Historians believe that the route Columbus plotted was too perfect to have been left to chance. It was a route that could only have been plotted if he had full knowledge of winds, currents, and hazards of the Central Atlantic. It's the route that the Portuguese would employ during the sixteenth-century to sail from Brazil to India. But more to the point, he gave up on the route and turned west sooner than he had projected, putting him on a course that landed him on Trinidad. If he had been confident of the route, or intended it from the start and properly stocked for it, he would not have had the burden of perishables weighing on him and would have stuck with it.
Columbus landed in Trinidad in July 1493. He had set his course for Dominica, abandoning a southernly course, when his servant climbed into the crow's nest and spied the three mountains of Trinidad. If not for these peaks, he would have passed the land by completely, and so it was somewhat of an accident that he found this island nation. And while he would site the landmass of South America, he actually turned north without ever landing day because his supplies were so low.
There are additional hints of the Portuguese influence on this voyage in the names he gives to the geographic features of the area. There is, for example, a reference to "Tramontana" in his notes, which appears to be a corruption of the Portuguese "tres montanhas" that marked Trinidad. Columbus named the island for the Holy Trinity, under whose auspices he had set out.
He identifies an island 26 leagues away to the northeast from the eastern end of the Gulf of Paria. He names it Belaforma, or beautiful shape. But there is no indication that Columbus came close to this island based on the route he undertood which cast him north. This island is Tobago, and at that distance he would have been hard pressed to see details that support the name.
The Portuguese also held a tradition of naming features after the saint on whose day the discovery was made. Columbus names Sebeta (a potential mistake on St. Isabel) and Margarita on a schedule that breaks with this tradition, suggesting that these names were already established. He also initially named the Gulf of Paria the gulf "de la Ballena" or "the gulf of the Whale." But no records indicate he saw a whale, and the name may have been a carry-over from a previous expedition that saw a stranded whale from the Antarctic by way of the Benguela and Equatorial currents.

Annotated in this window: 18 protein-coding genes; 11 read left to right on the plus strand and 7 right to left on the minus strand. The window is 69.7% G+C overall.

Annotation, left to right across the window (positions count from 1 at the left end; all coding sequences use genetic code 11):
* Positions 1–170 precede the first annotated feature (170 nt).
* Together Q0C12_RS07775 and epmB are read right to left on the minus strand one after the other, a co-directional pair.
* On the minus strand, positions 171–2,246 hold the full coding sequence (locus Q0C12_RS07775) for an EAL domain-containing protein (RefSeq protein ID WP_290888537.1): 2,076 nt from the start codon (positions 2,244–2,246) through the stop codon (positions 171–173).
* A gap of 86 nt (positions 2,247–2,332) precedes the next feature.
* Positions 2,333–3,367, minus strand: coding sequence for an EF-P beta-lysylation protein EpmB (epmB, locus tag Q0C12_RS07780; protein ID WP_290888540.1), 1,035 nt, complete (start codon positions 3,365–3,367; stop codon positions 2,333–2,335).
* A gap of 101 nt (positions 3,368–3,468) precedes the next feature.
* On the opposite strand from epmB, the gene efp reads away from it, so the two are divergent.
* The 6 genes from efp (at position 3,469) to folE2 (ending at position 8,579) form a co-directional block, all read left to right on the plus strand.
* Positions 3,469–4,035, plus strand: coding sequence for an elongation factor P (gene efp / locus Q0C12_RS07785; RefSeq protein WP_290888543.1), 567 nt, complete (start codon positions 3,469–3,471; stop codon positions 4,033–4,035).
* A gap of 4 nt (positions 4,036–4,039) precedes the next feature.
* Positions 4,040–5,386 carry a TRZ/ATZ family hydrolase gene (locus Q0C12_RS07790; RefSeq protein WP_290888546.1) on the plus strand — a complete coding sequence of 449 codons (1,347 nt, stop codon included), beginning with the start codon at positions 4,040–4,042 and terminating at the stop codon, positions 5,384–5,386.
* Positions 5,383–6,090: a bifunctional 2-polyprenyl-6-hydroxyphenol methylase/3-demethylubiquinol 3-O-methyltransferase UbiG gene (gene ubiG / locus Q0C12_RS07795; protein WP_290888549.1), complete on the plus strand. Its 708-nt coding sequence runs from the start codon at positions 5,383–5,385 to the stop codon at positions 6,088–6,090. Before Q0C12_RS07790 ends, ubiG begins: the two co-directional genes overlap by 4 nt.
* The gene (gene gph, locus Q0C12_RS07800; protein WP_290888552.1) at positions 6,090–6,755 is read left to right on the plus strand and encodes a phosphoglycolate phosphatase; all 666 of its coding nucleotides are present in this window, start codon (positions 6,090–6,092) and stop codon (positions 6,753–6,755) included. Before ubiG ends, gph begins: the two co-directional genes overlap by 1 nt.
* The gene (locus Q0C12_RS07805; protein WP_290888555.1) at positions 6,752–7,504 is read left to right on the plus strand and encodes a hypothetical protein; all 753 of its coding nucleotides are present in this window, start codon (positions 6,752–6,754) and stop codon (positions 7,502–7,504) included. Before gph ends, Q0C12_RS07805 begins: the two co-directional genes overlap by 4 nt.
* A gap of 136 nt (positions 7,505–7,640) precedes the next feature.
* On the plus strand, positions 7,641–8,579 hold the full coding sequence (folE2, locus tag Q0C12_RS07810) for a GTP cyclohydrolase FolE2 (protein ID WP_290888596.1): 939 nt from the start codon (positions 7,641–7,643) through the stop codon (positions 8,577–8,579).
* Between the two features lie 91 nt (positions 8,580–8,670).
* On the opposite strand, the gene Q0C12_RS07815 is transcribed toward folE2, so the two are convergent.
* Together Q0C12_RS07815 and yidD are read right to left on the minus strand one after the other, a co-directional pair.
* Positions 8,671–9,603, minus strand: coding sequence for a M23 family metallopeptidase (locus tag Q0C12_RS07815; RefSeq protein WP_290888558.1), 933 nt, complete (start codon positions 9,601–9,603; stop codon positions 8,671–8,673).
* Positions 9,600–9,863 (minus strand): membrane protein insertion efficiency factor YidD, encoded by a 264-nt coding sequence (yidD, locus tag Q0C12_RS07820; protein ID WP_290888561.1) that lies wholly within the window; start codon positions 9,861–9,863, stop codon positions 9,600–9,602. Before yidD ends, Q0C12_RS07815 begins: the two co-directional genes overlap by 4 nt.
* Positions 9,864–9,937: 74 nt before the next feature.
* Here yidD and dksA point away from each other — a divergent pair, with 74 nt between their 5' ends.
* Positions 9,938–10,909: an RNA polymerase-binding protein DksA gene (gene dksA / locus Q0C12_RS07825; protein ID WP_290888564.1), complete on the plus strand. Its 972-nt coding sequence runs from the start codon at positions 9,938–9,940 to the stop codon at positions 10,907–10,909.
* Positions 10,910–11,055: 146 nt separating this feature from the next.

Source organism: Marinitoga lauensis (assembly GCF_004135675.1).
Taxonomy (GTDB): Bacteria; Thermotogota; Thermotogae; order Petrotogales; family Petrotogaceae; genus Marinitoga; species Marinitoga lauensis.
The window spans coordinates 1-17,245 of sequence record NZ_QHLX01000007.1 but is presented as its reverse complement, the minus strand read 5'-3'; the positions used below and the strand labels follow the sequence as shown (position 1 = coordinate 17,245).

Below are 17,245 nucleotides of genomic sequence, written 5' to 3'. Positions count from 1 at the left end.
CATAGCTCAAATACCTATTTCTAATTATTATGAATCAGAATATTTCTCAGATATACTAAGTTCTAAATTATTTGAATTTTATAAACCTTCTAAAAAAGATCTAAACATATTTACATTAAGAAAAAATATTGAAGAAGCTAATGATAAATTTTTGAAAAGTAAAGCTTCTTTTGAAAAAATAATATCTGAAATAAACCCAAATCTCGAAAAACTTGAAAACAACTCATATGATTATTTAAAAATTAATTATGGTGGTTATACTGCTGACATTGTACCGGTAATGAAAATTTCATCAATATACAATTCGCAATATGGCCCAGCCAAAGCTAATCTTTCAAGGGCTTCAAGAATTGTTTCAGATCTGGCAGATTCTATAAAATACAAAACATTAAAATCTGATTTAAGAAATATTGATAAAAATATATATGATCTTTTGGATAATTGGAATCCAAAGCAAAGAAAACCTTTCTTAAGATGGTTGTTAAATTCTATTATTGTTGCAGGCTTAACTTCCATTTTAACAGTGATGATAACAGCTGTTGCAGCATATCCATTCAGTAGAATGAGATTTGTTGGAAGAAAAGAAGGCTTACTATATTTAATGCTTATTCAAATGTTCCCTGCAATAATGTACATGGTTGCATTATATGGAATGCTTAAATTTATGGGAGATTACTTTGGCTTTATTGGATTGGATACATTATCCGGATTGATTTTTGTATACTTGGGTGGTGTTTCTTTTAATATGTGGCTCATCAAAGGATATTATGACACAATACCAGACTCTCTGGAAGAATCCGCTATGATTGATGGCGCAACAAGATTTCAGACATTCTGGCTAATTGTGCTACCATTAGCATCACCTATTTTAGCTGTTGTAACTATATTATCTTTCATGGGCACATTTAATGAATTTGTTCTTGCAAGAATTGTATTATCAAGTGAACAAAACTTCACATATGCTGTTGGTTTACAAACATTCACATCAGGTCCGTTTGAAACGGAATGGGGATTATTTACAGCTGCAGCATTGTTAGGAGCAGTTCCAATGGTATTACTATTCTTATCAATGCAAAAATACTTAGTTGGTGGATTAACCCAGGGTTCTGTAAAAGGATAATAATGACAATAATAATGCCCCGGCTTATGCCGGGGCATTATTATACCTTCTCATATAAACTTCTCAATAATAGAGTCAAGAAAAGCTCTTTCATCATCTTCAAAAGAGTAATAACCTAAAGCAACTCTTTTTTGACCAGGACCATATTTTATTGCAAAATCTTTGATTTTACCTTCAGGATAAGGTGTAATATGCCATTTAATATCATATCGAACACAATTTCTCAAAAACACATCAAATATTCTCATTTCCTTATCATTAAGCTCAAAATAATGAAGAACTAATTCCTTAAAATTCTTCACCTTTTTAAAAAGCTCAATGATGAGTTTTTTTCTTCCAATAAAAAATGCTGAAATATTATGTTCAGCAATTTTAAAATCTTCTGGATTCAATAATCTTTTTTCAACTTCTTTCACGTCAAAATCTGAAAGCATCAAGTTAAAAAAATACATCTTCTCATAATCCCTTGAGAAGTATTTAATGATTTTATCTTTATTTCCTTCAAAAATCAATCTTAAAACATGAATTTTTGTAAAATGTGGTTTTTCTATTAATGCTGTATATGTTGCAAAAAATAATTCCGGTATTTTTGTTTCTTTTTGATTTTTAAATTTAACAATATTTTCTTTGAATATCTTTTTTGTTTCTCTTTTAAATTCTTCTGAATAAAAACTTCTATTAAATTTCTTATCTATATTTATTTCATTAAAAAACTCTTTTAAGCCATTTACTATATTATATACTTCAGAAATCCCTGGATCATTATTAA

History is written by the records that remain. Perhaps Columbus was verifying documented hearsay. But given the risks involved with sea voyages, its more likely that these were honest efforts that pre-existed his landing in Trinidad and subsequent exploration of the area. Whatever the truth, there is considerable evidence to support the influence of other maritime traditions on the expeditions of Columbus. He has come to represent a great deal about this age of exploration, which includes a broad reach people and politics.
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Canny, N. (1992). Remembering Columbus, 1492-1992. Journal of the Galway Archaeological and Historical Society, 44, 1-10. Retrieved from http://www.jstor.org/stable/25550150
Davies, A. (1954). The "Miraculous" Discovery of South America by Columbus. Geographical Review, 44(4), 573-582. doi:10.2307/212161
Wilson, S. (1997). Surviving European Conquest in the Caribbean. Revista De Arqueología Americana, (12), 141-160. Retrieved from http://www.jstor.org/stable/27768388